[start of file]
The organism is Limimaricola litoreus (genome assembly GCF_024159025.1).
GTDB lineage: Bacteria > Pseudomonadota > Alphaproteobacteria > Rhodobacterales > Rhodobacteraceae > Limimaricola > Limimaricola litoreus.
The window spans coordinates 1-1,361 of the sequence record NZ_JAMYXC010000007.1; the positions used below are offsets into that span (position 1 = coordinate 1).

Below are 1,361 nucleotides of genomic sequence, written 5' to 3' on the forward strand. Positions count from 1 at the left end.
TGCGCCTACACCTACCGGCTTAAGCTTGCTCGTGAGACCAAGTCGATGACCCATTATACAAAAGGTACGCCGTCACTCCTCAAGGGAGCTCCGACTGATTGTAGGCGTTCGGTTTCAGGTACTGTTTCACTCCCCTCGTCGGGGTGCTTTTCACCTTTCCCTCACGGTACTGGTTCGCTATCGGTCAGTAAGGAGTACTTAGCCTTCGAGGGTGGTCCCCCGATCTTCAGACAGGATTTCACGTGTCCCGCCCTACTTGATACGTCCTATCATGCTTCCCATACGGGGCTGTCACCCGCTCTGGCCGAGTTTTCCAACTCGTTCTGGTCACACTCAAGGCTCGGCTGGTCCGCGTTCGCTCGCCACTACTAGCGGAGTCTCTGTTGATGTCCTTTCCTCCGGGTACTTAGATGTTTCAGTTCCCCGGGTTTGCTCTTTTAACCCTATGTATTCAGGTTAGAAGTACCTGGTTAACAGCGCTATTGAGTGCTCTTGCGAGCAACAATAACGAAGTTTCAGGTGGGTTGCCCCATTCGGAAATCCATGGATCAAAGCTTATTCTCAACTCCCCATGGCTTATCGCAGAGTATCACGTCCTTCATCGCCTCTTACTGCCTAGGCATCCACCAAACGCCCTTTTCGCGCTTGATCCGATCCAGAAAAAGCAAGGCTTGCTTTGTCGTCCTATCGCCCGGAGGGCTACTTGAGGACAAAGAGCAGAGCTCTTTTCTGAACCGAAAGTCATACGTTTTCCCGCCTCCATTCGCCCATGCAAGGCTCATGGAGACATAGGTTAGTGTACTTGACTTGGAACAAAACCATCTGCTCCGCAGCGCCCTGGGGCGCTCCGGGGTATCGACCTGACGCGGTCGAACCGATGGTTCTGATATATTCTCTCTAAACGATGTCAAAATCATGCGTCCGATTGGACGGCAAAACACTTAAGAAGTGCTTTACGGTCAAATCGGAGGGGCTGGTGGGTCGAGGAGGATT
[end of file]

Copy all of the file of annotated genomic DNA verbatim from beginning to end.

The organism is Limimaricola litoreus (genome assembly GCF_024159025.1).
GTDB lineage: Bacteria > Pseudomonadota > Alphaproteobacteria > Rhodobacterales > Rhodobacteraceae > Limimaricola > Limimaricola litoreus.
The window spans coordinates 1-1,361 of the sequence record NZ_JAMYXC010000007.1; the positions used below are offsets into that span (position 1 = coordinate 1).

Below are 1,361 nucleotides of genomic sequence, written 5' to 3' on the forward strand. Positions count from 1 at the left end.
TGCGCCTACACCTACCGGCTTAAGCTTGCTCGTGAGACCAAGTCGATGACCCATTATACAAAAGGTACGCCGTCACTCCTCAAGGGAGCTCCGACTGATTGTAGGCGTTCGGTTTCAGGTACTGTTTCACTCCCCTCGTCGGGGTGCTTTTCACCTTTCCCTCACGGTACTGGTTCGCTATCGGTCAGTAAGGAGTACTTAGCCTTCGAGGGTGGTCCCCCGATCTTCAGACAGGATTTCACGTGTCCCGCCCTACTTGATACGTCCTATCATGCTTCCCATACGGGGCTGTCACCCGCTCTGGCCGAGTTTTCCAACTCGTTCTGGTCACACTCAAGGCTCGGCTGGTCCGCGTTCGCTCGCCACTACTAGCGGAGTCTCTGTTGATGTCCTTTCCTCCGGGTACTTAGATGTTTCAGTTCCCCGGGTTTGCTCTTTTAACCCTATGTATTCAGGTTAGAAGTACCTGGTTAACAGCGCTATTGAGTGCTCTTGCGAGCAACAATAACGAAGTTTCAGGTGGGTTGCCCCATTCGGAAATCCATGGATCAAAGCTTATTCTCAACTCCCCATGGCTTATCGCAGAGTATCACGTCCTTCATCGCCTCTTACTGCCTAGGCATCCACCAAACGCCCTTTTCGCGCTTGATCCGATCCAGAAAAAGCAAGGCTTGCTTTGTCGTCCTATCGCCCGGAGGGCTACTTGAGGACAAAGAGCAGAGCTCTTTTCTGAACCGAAAGTCATACGTTTTCCCGCCTCCATTCGCCCATGCAAGGCTCATGGAGACATAGGTTAGTGTACTTGACTTGGAACAAAACCATCTGCTCCGCAGCGCCCTGGGGCGCTCCGGGGTATCGACCTGACGCGGTCGAACCGATGGTTCTGATATATTCTCTCTAAACGATGTCAAAATCATGCGTCCGATTGGACGGCAAAACACTTAAGAAGTGCTTTACGGTCAAATCGGAGGGGCTGGTGGGTCGAGGAGGATT